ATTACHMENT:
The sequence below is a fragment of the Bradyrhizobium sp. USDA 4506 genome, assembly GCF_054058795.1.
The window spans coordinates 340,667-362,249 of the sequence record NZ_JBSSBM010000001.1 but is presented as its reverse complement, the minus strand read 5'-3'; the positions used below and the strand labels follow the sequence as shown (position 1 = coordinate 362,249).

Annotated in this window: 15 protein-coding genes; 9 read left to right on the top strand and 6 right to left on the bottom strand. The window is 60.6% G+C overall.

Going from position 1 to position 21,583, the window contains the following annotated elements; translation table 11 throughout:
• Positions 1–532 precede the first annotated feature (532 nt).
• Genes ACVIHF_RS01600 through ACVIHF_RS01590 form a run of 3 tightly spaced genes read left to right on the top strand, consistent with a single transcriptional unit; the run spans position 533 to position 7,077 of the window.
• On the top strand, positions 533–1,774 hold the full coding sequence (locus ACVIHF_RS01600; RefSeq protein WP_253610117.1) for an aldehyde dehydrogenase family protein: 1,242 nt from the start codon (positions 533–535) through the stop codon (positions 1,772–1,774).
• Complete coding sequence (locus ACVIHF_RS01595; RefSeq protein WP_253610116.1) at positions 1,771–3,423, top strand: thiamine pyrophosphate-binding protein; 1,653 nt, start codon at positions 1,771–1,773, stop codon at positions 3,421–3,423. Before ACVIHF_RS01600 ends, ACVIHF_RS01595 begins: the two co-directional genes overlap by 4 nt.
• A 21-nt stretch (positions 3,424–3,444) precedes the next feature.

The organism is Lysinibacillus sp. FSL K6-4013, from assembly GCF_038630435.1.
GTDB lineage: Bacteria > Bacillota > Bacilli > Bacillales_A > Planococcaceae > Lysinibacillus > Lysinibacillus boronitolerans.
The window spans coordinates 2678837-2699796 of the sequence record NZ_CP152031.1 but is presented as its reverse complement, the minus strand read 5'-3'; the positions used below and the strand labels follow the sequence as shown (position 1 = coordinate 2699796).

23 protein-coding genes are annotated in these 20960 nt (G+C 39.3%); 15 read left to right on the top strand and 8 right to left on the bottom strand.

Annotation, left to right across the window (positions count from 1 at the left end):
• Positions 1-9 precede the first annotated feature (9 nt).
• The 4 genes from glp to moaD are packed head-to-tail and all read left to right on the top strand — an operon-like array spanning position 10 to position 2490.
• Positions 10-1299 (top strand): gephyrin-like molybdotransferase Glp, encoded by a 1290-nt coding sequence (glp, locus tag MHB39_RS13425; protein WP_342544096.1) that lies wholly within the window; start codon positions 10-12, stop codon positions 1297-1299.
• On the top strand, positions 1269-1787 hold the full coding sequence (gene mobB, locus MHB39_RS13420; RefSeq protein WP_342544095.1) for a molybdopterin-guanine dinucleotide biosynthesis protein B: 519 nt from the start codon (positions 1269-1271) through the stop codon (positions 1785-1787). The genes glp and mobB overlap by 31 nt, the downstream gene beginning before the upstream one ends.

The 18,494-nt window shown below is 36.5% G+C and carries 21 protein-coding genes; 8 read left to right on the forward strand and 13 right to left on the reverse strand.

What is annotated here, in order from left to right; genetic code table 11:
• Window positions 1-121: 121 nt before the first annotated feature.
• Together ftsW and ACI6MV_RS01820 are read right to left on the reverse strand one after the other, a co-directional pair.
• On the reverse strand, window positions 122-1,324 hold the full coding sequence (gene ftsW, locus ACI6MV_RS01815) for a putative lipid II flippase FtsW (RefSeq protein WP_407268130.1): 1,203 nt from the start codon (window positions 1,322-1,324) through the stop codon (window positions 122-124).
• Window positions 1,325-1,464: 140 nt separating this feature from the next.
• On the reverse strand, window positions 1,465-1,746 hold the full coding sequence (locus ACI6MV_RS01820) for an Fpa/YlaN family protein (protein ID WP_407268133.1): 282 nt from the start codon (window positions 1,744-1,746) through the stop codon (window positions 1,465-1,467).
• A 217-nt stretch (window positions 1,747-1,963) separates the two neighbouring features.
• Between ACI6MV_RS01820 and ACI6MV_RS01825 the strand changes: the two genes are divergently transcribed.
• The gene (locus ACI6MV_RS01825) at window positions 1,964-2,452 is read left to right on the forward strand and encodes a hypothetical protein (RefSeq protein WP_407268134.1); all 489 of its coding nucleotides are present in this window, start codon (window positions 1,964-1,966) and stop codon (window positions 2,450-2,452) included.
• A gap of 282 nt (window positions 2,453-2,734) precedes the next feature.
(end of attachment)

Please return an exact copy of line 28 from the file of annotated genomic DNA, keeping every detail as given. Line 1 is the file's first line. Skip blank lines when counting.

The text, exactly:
• The gene (locus ACI6MV_RS01825) at window positions 1,964-2,452 is read left to right on the forward strand and encodes a hypothetical protein (RefSeq protein WP_407268134.1); all 489 of its coding nucleotides are present in this window, start codon (window positions 1,964-1,966) and stop codon (window positions 2,450-2,452) included.